"Management's keen awareness of the company's competitive advantages as well as its shareholder value-centered framework means that Core Lab has rarely ventured to invest in new businesses. However, the company's few major large-scale investments have been spectacular successes. In particular, management assembled the current production enhancement segment in the late 1990s by focusing on a few niche oilfield-service lines where new technology could have a transformative impact. Moreover, management had the foresight to tailor its key production enhancement offerings to the fast-growing U.S. shale market. Since then, the company has generated very strong results from production enhancement, impressively on par with reservoir description results.

"More recently, we think Core Lab's purchase of Guardian, a designer of downhole instrumentation systems, for $49 million, was a good decision. This small acquisition will help expand Core Lab's customer base in the perforating market, benefiting its existing highly profitable product line.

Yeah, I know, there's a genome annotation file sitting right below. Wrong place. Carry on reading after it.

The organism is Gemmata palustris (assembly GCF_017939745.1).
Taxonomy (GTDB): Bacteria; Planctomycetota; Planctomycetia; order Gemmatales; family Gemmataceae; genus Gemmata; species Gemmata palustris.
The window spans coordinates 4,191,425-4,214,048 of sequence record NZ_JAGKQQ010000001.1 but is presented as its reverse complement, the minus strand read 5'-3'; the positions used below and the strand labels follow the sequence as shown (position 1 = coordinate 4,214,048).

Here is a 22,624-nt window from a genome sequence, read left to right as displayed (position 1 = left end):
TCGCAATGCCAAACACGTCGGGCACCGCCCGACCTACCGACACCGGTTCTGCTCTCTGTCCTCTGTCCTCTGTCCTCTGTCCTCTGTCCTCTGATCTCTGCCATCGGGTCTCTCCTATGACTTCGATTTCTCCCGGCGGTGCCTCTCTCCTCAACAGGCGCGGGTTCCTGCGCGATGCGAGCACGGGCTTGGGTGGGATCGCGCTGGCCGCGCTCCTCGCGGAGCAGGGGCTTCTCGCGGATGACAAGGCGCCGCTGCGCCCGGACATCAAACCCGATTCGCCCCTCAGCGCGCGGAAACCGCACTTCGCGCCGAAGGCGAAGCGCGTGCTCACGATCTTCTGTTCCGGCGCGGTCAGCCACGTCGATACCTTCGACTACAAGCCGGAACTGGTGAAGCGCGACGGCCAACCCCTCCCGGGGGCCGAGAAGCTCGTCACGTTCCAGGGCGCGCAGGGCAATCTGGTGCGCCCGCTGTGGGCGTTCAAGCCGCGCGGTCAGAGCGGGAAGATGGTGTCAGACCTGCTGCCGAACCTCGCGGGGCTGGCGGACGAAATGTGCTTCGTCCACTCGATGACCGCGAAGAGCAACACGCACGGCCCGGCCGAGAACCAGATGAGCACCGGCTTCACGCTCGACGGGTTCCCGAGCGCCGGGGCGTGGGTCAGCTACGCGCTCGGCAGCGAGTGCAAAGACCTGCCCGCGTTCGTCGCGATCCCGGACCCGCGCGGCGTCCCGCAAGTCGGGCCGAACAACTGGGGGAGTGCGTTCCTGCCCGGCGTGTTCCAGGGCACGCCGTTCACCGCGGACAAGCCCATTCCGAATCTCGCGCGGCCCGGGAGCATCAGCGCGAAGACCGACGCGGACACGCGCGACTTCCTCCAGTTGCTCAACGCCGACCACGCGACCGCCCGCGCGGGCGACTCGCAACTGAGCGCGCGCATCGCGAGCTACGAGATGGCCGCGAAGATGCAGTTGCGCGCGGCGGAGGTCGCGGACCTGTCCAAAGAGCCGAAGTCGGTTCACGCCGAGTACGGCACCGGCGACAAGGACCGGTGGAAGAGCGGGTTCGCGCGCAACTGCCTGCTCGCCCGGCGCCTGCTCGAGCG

"After 25 years as CEO, David Demshur stepped down and was replaced by Larry Bruno, himself a 21-year veteran of the company and who previously served as chief operating officer. We think the quality of Core Lab's management is consistently strong, and we expect little disruption as a result of the transition."

--Preston Caldwell, analyst

U.S. Bancorp (USB)
"We consider the stewardship of U.S. Bancorp's capital to be Exemplary. Richard Davis served as CEO from 2006 through April 2017. He was clearly the dominant influence throughout the company and one of the few bank CEOs to survive the financial crisis. Andy Cecere took over as CEO in April 2017; he had been named CFO in 2007, COO in 2015, and president in 2016. Cecere has been with U.S. Bancorp since 1985. Given U.S. Bancorp's history of exemplary stewardship, well-planned leadership succession, and Cecere's consistent performance since taking over, we believe our Exemplary stewardship rating remains appropriate.